Thursday, March 2, 2017

Chanting the Names of God

The spiritual practice of chanting the name or names of God exists across all devotional faith traditions. In Hinduism and Yogic practice this is called Japa. The Muslim practice of Dhikr is very similar to japa. Both these practices use the names of God and short prayer mantras in a continuous recitation to bring the devotee more fully into the awareness and presence of the Divine. Catholics who pray the rosary, reciting the Our Father and Hail Mary prayers are engaging in a similar practice, but japa and dhikr focus more on the actual names of God with fewer prayer words.

If this is your first introduction to chanting God's names, there is no need to delve deeply into its history, especially across the many faith traditions. All you need to know is that you should chant the names of God which resonate the most with you, from your particular background. If the topic is of interest to you, you can find more history and details here.

You can sing or chant God's name out loud if you are not disturbing other people around you, yet most of the time it may be easier to silently chant the name to yourself as you perform routine tasks throughout the day. If you meditate or practice contemplative prayer, singing or chanting God's name first is a beautiful way to open yourself to a richer experience.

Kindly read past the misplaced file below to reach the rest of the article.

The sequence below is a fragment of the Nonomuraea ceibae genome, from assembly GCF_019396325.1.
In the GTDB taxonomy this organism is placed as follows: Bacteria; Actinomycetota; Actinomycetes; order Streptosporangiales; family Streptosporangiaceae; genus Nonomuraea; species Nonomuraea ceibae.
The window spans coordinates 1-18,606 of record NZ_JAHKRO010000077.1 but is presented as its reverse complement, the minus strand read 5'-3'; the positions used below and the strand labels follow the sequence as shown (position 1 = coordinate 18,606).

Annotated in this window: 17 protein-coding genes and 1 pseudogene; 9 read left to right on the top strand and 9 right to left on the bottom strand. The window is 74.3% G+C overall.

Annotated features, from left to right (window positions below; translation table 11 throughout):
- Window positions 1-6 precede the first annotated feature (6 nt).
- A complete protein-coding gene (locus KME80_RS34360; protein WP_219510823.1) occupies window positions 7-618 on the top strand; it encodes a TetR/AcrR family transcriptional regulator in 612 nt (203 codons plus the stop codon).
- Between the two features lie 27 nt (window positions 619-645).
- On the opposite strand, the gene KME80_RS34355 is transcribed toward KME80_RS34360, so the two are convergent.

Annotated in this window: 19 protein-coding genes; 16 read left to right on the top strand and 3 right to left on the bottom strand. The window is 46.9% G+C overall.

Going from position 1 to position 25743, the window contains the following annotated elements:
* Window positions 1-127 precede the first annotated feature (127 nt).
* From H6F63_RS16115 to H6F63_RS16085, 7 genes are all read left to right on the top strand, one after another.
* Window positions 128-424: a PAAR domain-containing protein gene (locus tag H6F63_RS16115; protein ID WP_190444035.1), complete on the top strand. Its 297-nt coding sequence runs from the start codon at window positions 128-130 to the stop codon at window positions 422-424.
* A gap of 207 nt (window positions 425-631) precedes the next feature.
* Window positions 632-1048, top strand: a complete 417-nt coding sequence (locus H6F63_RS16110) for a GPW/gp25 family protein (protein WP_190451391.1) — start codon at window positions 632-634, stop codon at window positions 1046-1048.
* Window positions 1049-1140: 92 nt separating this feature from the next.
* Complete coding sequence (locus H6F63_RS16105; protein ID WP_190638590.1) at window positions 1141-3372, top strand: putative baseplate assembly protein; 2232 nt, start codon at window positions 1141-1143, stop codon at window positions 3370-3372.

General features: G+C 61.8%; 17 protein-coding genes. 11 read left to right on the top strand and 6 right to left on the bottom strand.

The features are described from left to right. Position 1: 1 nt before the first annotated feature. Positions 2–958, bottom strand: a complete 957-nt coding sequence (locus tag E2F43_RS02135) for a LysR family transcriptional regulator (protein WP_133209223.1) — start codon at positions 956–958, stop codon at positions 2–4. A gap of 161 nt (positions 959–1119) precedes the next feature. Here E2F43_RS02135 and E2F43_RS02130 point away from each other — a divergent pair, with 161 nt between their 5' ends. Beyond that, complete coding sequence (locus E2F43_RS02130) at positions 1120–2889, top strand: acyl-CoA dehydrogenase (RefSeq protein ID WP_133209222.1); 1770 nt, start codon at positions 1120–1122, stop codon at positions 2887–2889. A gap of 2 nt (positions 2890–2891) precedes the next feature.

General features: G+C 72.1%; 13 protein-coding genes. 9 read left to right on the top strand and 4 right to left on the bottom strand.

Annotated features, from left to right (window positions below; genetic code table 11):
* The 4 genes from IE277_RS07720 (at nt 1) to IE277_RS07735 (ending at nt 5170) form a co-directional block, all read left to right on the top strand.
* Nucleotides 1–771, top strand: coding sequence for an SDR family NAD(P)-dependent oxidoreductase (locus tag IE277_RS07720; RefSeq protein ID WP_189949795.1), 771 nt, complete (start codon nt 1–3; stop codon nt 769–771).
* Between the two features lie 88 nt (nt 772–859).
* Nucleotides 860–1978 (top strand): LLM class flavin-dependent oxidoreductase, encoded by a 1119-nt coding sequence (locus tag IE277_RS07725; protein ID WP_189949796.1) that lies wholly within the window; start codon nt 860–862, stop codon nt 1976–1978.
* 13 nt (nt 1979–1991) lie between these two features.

Since we are now in the period of Lent, if you are Christian and would like to chant the name of the Christ in Hebrew, you may chant: Yeshuah Hamaschiach, Yeshuach Kadosh! (Jesus the Messiah, Holy Jesus) How to pronounce it; yesh-oo-a ha-ma-shee-a.

A more universal chant is Allah, Jehovah, Rama, Sa ta na ma, which you can listen to in this song by the Sikh musician Snatam Kaur, in the video above.

And above is a Muslim chant of the name of Allah, a Dhikr chant:

Here is a chant of Holy and names of God in Hebrew, Adonai Elohim Tz'va'ot, and Yeshua:

The names of God can be a real stumbling block for many who believe that there is only one name for God, or that people are never worthy enough to utter God's name, or that too many mistakes can be made in doing so, or, or, or..... The essential truth is that when we sing out or cry out to God with a pure heart and a pure intention, this is what matters, and our words and thoughts in this direction can only bring us closer to God.

Words and names are powerful, but without the proper intention behind them they become meaningless.

Chanting the names of God with pure intention will clear away mental fog, balance our emotions, instill peace and joy within us and keep us on a righteous path.

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